Incorporating children into the fitness atmosphere at a club may encourage families to begin thinking of exercise as an activity that they can do together. Club owners may find that climbing walls, whether 3 feet high or 30 feet high, can be a great way to tie youth fitness to their club.

Garnet Moore, CEO of Brewer’s Ledge, a Randolph, MA-based climbing wall manufacturer and supplier, says a climbing wall is a great way to introduce kids to fitness without making it seem like a chore.

“Climbing is a real fitness activity, much like a skateboard game or a jungle gym,” Moore says. “Kids just naturally want to do it. It’s mentally stimulating. You have to think about balance and body position.”

John White, founder of TruFit, Albuquerque, NM, a manufacturer of rock climbing equipment, says kids are typically drawn to climbing walls because of the challenge they present.

“When you look at kids who climb, they’re just having fun,” White says. “The kids associate the challenge and reward system early on and get excited. They see that they can do something they couldn’t do a week ago.”

Robyn Raboutou, the program director of Boulder, CO-based ABC Kids, an athletic facility for youth, says climbing both attracts and benefits children.

“Kids are stimulated when doing an activity like this,” Raboutou says. “There’s development of the gross motor skills, so they’re building important muscles in their hands and stimulating mental activity.”

CONTINUED ON NEXT PAGE

White says the key is to attract kids to a fitness activity that they can grow with, and if they start early, they will reap more benefits and become lifetime club members.

“I’m hoping we’ll be able to create a movement toward lifetime sports,” White says. “Climbing is mainstream, yet it’s still considered an extreme sport. I think kids will pick up on that. They’re working out harder than their parents in the group class. A lot of where we can take group fitness relies on children and how they respond to it, so incorporating them into these fitness trends is important.”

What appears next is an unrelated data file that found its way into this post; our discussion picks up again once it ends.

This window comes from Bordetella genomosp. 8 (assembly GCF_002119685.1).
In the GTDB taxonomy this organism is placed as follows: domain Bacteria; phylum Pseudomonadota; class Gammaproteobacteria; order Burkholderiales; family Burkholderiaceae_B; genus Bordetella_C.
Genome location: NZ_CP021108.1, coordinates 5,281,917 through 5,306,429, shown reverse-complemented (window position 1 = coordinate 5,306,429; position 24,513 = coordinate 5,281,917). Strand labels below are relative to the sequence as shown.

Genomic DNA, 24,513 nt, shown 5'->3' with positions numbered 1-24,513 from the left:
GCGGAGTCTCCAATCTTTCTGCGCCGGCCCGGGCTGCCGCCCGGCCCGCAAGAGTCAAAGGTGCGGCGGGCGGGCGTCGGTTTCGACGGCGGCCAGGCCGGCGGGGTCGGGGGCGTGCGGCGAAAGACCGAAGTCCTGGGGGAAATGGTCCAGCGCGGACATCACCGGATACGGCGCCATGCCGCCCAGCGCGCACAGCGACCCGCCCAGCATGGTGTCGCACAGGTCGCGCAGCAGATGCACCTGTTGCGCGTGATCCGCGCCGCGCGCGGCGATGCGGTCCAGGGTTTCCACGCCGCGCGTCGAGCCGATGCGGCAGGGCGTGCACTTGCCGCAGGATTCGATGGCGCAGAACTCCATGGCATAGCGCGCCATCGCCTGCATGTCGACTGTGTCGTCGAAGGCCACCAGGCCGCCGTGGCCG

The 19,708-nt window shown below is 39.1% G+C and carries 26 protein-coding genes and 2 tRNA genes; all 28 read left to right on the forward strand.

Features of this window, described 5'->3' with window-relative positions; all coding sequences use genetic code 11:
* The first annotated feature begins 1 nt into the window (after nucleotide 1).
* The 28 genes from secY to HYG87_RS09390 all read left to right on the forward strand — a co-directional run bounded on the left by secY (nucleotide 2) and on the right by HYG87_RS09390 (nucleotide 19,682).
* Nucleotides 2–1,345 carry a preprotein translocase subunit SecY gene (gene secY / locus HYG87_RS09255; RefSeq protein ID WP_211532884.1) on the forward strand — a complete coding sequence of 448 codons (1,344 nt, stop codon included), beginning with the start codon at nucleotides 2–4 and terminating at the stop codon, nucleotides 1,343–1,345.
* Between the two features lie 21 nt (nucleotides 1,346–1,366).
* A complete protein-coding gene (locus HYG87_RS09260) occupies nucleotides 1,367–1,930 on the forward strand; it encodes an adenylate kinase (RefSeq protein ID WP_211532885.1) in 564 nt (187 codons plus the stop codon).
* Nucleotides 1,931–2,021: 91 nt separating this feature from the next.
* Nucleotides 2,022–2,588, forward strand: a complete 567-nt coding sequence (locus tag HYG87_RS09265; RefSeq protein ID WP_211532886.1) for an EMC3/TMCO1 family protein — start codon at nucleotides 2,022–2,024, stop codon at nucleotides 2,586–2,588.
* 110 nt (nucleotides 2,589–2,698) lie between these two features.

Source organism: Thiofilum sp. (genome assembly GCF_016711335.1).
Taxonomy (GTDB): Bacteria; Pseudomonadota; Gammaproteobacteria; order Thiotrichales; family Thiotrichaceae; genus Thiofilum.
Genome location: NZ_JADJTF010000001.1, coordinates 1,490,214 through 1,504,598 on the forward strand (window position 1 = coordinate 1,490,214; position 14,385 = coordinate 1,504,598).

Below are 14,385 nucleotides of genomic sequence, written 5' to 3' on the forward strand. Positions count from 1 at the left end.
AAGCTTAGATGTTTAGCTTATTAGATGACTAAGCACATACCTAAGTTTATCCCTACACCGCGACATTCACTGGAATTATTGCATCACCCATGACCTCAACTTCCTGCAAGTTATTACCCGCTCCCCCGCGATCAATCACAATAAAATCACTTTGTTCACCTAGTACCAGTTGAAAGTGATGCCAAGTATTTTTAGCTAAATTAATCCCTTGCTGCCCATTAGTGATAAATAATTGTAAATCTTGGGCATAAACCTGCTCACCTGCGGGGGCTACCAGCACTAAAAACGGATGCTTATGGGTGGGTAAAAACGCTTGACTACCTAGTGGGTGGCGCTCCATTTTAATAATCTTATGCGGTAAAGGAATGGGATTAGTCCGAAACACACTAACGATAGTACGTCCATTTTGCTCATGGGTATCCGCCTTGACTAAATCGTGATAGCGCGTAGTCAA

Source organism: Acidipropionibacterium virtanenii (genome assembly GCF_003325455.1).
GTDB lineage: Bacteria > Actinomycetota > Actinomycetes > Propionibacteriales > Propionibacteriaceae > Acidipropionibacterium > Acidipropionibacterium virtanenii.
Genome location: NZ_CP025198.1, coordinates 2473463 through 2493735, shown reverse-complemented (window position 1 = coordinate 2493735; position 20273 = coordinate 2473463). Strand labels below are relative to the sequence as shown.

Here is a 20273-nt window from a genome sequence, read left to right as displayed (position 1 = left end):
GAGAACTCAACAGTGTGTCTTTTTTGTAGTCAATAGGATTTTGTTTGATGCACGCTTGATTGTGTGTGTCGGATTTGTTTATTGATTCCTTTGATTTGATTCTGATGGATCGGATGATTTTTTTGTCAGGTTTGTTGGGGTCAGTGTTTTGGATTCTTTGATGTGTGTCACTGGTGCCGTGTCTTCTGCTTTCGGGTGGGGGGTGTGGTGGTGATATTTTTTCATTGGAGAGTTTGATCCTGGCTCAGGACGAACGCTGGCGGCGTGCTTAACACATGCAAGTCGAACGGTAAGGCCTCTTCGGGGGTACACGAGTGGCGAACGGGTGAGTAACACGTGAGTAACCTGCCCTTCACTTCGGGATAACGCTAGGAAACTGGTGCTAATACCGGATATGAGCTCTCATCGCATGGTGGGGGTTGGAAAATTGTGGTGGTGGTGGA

Because climbing walls are labeled as an “extreme sport,” some people may consider them unsafe for children, but climbing wall manufacturers spend a lot of time ensuring the safety of these products by installing specific safeguards, Moore says. The walls are subject to highstandard testing that rates its hardware, construction and design. Many climbing walls are built at different levels so that a child or an unfit adult can work his or her way up to a more challenging wall.

Club operators who assure members of the climbing walls’ safety for their children can earn some additional revenue through their use, too. ABC Kids hosts climbing wall parties that run $25 per child with a minimum of seven children, which equals at least $175 per party. The party includes an hour and 15 minutes of playtime on the walls with planned activities supervised by instructors.

If the addition of a climbing wall is not in a club’s budget, an alternative such as a slack line may serve the same purpose. Slack lines, which White describes as similar to a tightrope but lower to the ground, offer similar fitness benefits and can often be a gateway into climbing walls.

Raboutou says the main priority at ABC Kids is safety. With children as young as 2 years old participating in climbing activities, ABC Kids takes several precautions, such as considering the dimension of the wall to the size of the child, to ensure that the equipment is up to safety standards.

Adding a climbing wall to a facility may offer easy headway into youth fitness. White and Moore agree that prioritizing youth fitness is important.

“We just want everyone to be climbers,” White says. “When you go to a climbing wall, there’s a community that you become a part of. By using a climbing wall, you’re teaching yourself how to develop lifelong fitness habits, and that’s even more valuable than going to the gym or getting on the P90X.”